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January 19, 2011 Weekly Waterfowl Report

January duck numbers well below 2010 count

LITTLE ROCK – Arkansas Game and Fish Commission observers took to the skies between Dec. 27 and Jan. 11 for the annual midwinter aerial waterfowl survey, finding The Natural State’s duck count to be about half of what it was for a similar time frame a year ago.

The difference was most striking in the Delta, where total duck numbers were down from an estimated 2.8 million in 2010 to an estimated 1.1 million in 2011. Likewise, mallard estimates were down from 2.3 million to 671,982 in the Delta. For the second year in a row, AGFC observers are using a transect method, flying randomly selected east-west lines, to estimate duck numbers in the Delta region

Counts in western Arkansas, where observers use traditional cruise-survey methods, also showed substantial declines, with both southwest Arkansas and the Arkansas River valley 2011 counts for mallards and total ducks approximately half those of 2010. The western Arkansas estimated total declined from 126,330 to 62,487 ducks.

Conditions for the 2011 midwinter survey were in stark contrast to the 2010 survey. The late fall and early winter of 2010-2011 featured extremely dry conditions and limited waterfowl habitat, while last year’s rainfall totals were far above average, which created abundant waterfowl habitat across the state.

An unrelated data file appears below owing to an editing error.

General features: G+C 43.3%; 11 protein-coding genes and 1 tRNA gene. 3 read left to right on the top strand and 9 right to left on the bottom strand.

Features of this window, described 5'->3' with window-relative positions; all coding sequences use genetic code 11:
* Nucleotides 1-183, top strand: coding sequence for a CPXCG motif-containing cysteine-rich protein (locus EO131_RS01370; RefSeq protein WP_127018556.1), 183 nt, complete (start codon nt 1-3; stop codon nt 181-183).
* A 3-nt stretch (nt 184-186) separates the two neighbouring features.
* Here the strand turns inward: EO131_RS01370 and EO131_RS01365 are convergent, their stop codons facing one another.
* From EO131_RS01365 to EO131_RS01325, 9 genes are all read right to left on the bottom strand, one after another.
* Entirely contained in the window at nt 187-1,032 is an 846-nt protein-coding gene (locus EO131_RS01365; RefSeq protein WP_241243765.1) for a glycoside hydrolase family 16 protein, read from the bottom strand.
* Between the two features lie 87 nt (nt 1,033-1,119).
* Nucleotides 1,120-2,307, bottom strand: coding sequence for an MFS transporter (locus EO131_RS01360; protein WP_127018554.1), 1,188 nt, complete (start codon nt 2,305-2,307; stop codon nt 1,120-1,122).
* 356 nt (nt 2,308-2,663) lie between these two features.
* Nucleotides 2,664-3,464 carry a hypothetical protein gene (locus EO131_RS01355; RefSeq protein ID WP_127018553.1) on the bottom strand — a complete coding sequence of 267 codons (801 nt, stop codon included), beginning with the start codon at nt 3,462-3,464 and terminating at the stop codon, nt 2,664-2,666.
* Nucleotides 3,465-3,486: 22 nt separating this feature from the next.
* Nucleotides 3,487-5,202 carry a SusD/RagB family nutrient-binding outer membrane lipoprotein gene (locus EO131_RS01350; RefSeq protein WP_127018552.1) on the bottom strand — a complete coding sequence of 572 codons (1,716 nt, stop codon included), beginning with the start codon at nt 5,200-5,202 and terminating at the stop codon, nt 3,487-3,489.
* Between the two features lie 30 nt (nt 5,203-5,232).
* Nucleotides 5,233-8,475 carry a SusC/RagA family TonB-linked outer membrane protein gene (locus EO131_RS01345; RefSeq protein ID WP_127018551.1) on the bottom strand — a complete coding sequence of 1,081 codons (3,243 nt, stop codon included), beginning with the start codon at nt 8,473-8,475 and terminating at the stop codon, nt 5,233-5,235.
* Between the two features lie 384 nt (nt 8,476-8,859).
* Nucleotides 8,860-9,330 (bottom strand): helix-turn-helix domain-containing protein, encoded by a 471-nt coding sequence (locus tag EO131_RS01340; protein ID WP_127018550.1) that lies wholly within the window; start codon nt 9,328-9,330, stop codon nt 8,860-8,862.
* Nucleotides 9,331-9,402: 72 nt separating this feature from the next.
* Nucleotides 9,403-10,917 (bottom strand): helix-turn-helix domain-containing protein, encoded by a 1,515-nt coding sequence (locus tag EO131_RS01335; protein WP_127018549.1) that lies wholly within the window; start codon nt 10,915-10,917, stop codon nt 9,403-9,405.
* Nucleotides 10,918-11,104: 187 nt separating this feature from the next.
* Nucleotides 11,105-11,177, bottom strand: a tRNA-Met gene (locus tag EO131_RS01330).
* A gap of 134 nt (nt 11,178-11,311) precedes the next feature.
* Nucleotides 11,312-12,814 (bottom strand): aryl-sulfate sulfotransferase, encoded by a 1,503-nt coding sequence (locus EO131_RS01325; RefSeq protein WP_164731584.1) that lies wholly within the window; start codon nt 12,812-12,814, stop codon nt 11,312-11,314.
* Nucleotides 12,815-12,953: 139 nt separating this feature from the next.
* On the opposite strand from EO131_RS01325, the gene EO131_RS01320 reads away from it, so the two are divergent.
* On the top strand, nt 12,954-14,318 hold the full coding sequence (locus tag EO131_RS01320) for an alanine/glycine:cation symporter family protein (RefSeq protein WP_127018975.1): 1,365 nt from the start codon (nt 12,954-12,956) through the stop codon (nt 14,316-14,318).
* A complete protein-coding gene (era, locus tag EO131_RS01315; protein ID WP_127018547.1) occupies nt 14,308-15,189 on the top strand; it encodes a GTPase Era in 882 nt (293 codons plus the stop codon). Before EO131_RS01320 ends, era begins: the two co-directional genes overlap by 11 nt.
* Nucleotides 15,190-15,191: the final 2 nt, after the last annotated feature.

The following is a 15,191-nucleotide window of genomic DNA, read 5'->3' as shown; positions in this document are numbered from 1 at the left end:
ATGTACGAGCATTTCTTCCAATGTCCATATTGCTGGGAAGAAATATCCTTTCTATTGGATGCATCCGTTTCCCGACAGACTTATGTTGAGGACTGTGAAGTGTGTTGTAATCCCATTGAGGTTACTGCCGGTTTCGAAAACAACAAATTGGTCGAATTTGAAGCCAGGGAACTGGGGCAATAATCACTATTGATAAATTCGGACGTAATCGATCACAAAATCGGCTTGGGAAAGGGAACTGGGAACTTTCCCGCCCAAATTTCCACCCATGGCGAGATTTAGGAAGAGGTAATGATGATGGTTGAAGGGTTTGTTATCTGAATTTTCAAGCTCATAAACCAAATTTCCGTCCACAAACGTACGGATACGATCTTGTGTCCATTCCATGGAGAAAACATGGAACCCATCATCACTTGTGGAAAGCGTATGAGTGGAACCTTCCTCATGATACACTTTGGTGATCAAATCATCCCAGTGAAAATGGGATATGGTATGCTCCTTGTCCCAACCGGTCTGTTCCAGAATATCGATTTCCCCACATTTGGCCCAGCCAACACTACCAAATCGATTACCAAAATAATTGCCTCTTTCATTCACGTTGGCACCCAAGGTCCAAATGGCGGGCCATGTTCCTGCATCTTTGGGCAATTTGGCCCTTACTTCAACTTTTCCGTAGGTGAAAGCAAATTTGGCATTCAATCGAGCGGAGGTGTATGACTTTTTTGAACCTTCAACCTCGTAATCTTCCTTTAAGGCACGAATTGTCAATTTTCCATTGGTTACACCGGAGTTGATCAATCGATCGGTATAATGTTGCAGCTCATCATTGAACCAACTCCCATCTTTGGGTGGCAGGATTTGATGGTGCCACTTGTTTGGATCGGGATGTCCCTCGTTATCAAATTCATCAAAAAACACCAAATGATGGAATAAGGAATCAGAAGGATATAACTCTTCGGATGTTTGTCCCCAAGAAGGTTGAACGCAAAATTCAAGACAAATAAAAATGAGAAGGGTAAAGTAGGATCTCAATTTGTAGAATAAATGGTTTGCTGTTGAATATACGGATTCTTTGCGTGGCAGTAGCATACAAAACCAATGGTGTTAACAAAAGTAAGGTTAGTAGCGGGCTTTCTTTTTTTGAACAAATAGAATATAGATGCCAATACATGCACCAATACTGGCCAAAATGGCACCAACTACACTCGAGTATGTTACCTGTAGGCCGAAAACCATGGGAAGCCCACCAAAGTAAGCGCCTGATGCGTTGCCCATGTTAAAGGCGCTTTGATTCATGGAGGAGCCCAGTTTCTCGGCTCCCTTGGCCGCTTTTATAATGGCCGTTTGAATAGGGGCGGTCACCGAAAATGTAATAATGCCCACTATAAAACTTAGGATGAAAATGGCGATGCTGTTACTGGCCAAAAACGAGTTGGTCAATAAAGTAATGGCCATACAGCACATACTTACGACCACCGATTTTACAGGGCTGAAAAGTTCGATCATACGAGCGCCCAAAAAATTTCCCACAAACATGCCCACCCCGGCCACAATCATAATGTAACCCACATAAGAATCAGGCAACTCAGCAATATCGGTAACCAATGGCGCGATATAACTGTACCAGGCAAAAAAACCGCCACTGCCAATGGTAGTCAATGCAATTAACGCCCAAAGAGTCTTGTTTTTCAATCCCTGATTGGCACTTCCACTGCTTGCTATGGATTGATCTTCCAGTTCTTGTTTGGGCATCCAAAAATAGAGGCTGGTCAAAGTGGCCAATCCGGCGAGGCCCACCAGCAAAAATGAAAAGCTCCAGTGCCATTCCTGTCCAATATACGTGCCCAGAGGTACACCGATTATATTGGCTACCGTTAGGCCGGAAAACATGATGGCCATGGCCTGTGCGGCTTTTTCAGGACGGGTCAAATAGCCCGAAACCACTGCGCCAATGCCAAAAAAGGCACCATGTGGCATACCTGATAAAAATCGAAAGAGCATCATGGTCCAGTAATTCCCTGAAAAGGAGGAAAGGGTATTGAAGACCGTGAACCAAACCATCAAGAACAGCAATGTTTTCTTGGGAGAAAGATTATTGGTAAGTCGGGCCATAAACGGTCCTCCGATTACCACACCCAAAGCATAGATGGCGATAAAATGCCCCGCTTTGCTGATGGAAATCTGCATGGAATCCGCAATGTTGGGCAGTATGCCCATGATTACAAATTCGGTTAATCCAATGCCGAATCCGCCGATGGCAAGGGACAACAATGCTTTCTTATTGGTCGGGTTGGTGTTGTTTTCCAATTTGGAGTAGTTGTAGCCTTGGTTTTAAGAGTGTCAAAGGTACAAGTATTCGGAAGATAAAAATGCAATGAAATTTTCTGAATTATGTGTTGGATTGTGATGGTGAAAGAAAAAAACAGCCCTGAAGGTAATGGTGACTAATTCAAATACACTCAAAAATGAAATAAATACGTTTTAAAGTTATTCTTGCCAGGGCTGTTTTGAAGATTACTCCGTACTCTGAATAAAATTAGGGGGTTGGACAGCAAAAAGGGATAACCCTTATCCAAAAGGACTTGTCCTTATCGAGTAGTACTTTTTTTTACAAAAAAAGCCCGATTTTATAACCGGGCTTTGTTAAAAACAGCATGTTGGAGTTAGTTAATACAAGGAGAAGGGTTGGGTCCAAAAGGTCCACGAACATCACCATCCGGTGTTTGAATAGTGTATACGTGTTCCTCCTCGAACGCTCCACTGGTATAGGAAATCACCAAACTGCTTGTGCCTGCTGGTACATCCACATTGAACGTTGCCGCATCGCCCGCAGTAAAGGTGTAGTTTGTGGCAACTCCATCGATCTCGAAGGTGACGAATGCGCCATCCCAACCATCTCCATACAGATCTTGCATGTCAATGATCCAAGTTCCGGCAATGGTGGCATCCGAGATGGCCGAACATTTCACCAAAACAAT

AGFC waterfowl program coordinator Luke Naylor attributed the drop in this year’s midwinter numbers to the lack of rainfall.

"Most often, duck migration and duck numbers in wintering states like Arkansas are discussed in terms of temperature in Arkansas and states to the north," Naylor said. "The striking differences in habitat conditions and duck numbers during the 2010 and 2011 surveys highlight the critical roles rainfall and subsequent natural flooding play in regulating wintering waterfowl populations in Arkansas."

"No doubt habitat provided through artificial flooding is critical in supporting duck populations. But duck numbers likely are most enhanced with some combination of this artificial flooding and natural flooding not observed during the 2011 midwinter waterfowl survey."

Naylor pointed out that this year’s midwinter survey coincided with one of the few major rain events of the fall and winter, and also during a time of wide temperature fluctuations. Nearly two inches of rain fell in Little Rock during the survey period. Temperatures began cold, jumped to quite warm, returned to cold, and then moderated again to near normal (highs around 50 degrees, lows around 30 degrees). Because of these weather cycles, the survey period started with much of the limited habitat in the state frozen; additional habitat became available with rainfall and warmer temperatures, and then much of the shallow water in the state froze again.

Arkansas’s duck season currently is closed for the second split of the 2010-2011 season. The season reopens Saturday and runs through Sunday, Jan. 30.

To assist waterfowl hunters with the latest information, he AGFC provides links to sources on waterfowl location and abundance in Arkansas and other states. The links are available at

This waterfowl report provides capsule information from agency staff in all corners of Arkansas and is updated each Wednesday throughout waterfowl season. To receive the report each week on your computer, send an e-mail to and type "Waterfowl Report" in the subject line.
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